Often we don’t want to know more about that which might make us uncomfortable. Behaviors we find unsightly and make us want to reject people outright are actually cries for help. If we could be willing to metabolize discomfort better we can decide to take more thoughtful and connective action or at least thoughtful and connective inaction rather than aggressive abandoning rejection. - Traci Ruble
by Traci Ruble, Licensed Marriage and Family Therapist
I was having lunch today with a friend and we were talking
about relationships: the complexity of
them, the hope and longing that gets symbolically wrapped up in our relating style often
outside of our conscious awareness– with friends, partners, family, co-workers and kids.
It can be hard to tolerate another human’s self-hood with all their longings,
infantile wishes, hurts, depressions, insatiable needs, aggression, expansiveness,
joy, entitlement and love especially when we are not in the same space or their self-hood stirs in us things we don’t want to feel. Being available, really available to another
human, is something we are getting poorer and poorer at. Even the personal growth movement is shifting
towards ways of being and working that is about valuing some feelings over
others – often the happy, loving ones and values working with them in quick fix fashion - a kind of rejection in and of itself of discomfort.
We wondered aloud together “why is it so hard to tell the
truth in relationships?” We recounted relationships we have had where
if we or the other person could have just said “I need some space” or “This
scares me” or “I can’t right now” then the connection could have survived and
even thrived in the midst of the potentially stinging truth but instead the
there was avoidance, pulling away and abandonment that left scars instead of a
sting. In this culture we have lost the
art of telling the uncomfortable but incredibly connective truth. I have
been overwhelmed by friends and they have been overwhelmed by me and in less skillful
moments we have pulled away and judged the other person as “crazy” or “too
needy” but with greater capacities to stay longer in the discomfort there is so
much more opportunity to be connected fallible silly humans.
I am now in an unusual life’s work. I have chosen to be deeply in relationship with
others and inside with myself getting intimate with existential longings and the
impact they have on life. Together we
learn to stay longer in discomfort, get curious, stretch and grow and there
together the brain gets a chance to unhinge from its old wiring of pulling away
from relatedness (judgment, depression, aggression, alcoholism, busyness,
phoniness). It is a life’s work and no
it is not always intense. It can be quite
playful but it does require “right relationship” with people whom you are in
community with who tell the truth of their experience, the truth of their needs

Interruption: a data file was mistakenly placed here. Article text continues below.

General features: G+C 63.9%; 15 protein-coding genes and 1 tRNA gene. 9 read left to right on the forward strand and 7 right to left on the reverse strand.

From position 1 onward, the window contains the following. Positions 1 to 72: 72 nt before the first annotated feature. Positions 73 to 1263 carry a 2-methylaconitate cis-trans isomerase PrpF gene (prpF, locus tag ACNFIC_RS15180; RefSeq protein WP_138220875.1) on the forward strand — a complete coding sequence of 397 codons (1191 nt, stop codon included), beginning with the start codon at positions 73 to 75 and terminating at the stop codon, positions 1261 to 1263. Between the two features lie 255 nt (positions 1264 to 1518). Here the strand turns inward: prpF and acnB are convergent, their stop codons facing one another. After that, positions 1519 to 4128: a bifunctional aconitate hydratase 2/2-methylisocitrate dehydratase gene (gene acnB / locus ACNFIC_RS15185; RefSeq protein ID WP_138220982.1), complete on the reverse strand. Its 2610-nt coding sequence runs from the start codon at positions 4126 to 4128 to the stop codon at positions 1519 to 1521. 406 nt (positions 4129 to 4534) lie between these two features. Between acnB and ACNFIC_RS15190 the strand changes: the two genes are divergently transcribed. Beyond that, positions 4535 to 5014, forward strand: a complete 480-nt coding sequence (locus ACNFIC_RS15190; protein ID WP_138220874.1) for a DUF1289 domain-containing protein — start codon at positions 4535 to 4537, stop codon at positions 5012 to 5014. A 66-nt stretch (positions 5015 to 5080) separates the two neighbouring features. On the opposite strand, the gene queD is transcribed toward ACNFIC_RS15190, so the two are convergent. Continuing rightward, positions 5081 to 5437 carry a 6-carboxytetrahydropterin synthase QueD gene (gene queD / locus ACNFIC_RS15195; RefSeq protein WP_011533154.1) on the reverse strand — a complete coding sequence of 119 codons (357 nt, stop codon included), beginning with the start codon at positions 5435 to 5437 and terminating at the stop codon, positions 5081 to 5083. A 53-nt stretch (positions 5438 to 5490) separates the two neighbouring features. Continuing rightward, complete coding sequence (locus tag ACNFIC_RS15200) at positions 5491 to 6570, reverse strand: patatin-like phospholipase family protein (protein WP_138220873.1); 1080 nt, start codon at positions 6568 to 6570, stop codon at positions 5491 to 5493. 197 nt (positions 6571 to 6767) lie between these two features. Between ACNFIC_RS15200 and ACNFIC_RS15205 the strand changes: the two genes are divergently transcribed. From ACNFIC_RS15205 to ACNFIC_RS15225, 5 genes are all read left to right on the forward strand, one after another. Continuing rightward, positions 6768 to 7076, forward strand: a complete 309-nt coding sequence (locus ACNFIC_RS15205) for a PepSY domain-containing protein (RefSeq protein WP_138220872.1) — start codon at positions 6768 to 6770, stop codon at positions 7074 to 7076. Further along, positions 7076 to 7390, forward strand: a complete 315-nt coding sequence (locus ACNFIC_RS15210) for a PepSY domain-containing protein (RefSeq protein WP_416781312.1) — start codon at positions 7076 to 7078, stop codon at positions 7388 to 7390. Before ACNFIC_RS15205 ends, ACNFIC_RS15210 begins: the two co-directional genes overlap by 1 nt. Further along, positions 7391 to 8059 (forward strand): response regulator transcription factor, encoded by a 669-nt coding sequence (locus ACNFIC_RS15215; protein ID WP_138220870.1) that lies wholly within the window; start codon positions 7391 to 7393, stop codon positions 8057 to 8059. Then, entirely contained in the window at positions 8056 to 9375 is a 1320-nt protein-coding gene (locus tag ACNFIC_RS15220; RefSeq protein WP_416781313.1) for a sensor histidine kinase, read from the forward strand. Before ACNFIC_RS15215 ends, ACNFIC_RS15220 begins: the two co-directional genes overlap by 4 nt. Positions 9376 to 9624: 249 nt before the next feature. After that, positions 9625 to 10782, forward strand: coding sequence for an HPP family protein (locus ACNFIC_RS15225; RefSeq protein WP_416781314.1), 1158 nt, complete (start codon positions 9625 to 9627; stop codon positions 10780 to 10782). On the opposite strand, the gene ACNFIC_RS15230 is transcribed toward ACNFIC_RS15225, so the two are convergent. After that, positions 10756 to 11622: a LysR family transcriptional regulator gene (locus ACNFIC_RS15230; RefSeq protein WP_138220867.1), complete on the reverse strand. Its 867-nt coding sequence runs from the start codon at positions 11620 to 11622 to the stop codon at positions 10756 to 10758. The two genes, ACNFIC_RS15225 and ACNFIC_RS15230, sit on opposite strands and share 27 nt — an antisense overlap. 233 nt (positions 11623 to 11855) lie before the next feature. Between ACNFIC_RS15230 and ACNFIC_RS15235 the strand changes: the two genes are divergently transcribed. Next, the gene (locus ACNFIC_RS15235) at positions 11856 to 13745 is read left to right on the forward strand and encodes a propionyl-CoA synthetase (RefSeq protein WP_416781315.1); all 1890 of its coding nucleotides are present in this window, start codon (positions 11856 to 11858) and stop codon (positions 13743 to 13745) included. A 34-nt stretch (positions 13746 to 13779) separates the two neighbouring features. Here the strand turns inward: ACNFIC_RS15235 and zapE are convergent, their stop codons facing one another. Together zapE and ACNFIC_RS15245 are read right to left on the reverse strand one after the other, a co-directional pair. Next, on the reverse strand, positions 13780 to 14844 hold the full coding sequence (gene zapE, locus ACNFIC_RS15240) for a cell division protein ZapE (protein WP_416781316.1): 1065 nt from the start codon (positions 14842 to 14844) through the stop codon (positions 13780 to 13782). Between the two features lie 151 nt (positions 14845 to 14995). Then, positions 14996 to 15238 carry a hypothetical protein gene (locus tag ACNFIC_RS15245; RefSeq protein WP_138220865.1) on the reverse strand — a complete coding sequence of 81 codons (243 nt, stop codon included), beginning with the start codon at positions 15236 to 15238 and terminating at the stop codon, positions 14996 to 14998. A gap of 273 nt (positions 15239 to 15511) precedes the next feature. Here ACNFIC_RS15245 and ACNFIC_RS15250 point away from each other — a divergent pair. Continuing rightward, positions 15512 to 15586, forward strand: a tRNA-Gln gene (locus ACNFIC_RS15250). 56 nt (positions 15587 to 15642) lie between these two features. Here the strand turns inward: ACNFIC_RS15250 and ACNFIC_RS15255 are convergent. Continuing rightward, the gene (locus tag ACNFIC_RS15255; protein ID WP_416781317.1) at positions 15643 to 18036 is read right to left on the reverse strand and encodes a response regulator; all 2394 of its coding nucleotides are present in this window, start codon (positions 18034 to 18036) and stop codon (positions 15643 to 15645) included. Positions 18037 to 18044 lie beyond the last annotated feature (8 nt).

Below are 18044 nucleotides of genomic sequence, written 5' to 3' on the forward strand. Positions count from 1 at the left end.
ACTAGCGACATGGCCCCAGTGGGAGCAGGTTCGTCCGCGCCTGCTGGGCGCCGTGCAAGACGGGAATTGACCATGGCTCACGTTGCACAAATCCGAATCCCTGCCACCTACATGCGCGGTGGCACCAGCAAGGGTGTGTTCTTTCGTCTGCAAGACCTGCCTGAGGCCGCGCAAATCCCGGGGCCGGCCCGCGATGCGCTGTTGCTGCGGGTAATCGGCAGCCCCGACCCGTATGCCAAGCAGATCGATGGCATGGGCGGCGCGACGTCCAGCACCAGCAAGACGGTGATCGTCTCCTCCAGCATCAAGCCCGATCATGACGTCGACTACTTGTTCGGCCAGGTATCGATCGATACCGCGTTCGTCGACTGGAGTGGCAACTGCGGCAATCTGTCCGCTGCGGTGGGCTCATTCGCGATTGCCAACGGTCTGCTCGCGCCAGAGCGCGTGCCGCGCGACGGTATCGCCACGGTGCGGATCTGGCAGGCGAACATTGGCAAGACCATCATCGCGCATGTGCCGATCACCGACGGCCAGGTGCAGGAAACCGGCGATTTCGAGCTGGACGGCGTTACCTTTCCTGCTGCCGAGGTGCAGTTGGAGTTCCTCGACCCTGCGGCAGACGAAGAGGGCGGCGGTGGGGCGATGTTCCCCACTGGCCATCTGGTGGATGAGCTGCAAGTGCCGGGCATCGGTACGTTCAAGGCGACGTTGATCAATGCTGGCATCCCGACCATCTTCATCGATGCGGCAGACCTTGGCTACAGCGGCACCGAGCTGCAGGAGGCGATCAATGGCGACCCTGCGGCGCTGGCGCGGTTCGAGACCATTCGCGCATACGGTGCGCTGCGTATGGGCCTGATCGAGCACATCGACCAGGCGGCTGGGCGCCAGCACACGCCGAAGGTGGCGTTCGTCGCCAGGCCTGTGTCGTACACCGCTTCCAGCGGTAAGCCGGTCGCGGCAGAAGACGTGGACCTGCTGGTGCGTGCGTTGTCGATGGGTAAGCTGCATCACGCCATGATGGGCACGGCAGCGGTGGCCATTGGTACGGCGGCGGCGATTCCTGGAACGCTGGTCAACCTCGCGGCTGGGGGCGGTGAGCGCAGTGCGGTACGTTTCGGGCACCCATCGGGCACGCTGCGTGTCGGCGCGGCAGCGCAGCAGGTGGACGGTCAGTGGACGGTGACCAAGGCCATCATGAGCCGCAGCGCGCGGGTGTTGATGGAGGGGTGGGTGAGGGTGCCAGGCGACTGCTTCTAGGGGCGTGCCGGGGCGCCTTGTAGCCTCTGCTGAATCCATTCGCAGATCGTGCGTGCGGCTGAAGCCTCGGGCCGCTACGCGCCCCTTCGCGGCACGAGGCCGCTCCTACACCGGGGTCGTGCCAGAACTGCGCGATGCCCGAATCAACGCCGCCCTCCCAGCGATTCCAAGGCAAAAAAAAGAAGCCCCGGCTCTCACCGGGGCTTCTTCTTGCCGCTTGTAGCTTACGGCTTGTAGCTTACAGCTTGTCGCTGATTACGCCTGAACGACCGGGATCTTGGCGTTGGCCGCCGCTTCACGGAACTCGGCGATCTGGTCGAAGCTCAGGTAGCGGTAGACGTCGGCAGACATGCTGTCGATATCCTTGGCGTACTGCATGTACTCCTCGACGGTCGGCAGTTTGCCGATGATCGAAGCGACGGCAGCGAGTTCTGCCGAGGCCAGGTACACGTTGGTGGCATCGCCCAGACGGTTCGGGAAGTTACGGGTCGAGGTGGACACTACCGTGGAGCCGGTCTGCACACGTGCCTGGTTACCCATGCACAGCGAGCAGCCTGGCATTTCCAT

and the truth of their vulnerabilities with compassion and heart.
"The only pain that
can be avoided is the pain that comes from trying to avoid unavoidable
pain". –R.D. Laing
My friend and I each sighed and looked out the window, both
of us mothers and I think, both of us knowing where the conversation would turn
next. I wondered aloud, what is our part
in Sandy Hook? We talked about people we
know who are ostracized in our sweet little coastal community they are
struggling publicly and in ways that do not appear so “cute”. Our response is to avoid the discomfort of
their struggle by putting them in the “reject” category so we do not have to
deal with them. Often we don’t
want to know more about that which might make us uncomfortable. Behaviors we find unsightly and make us want to reject people outright are
actually cries for help. If we could be willing to metabolize discomfort better we can decide to take more thoughtful and connective action or
at least thoughtful and connective inaction rather than aggressive abandoning rejection.
We live in a culture that
judges fear as despicable, and depression as an unpatriotic violation of the
"pursuit of happiness".
We sat there and told
story after story of other people we know who are not seeing their part in
their own lives blaming their spouse, their kid, their mother and talked about times
we have not seen our part in ours. We
told times when we were depressed and struggling and how we behaved and how
others related to us. We acknowledged
that judging was easier than staying with the discomfort of the nuanced truth
of the hurts on each side in the relationship.
I was reminded of my neighbor who died alone in his home six months ago
after 20+ years of hoarding and alcoholism.
He was ostracized as a nut who should be left alone by me and my
community and now I am judged by some in my community because I am bothered by
it. I still wish I had done more. When our communities and relationships are
breaking down, it is useful to mine our own inner worlds for how we have a part
and how we might abandon those who express their suffering in unsightly
ways. One of my resolutions for 2013 is
to grow my capacity to be with discomfort so I can be conscious in how I am relating because I believe this impacts my community.
Traci Ruble is a Licensed Marriage and Family Therapist in private practice near the San Francisco MoMA. She works with adults individually and as couples working on their relationships. She also leads online mothers' groups, consults with therapists about marketing and is founder of Psyched in San Francisco. You can learn more about Traci on her website: www.traciruble.com.
Labels: Abandonment, Feelings, Rejection, Sandy Hook, Traci Ruble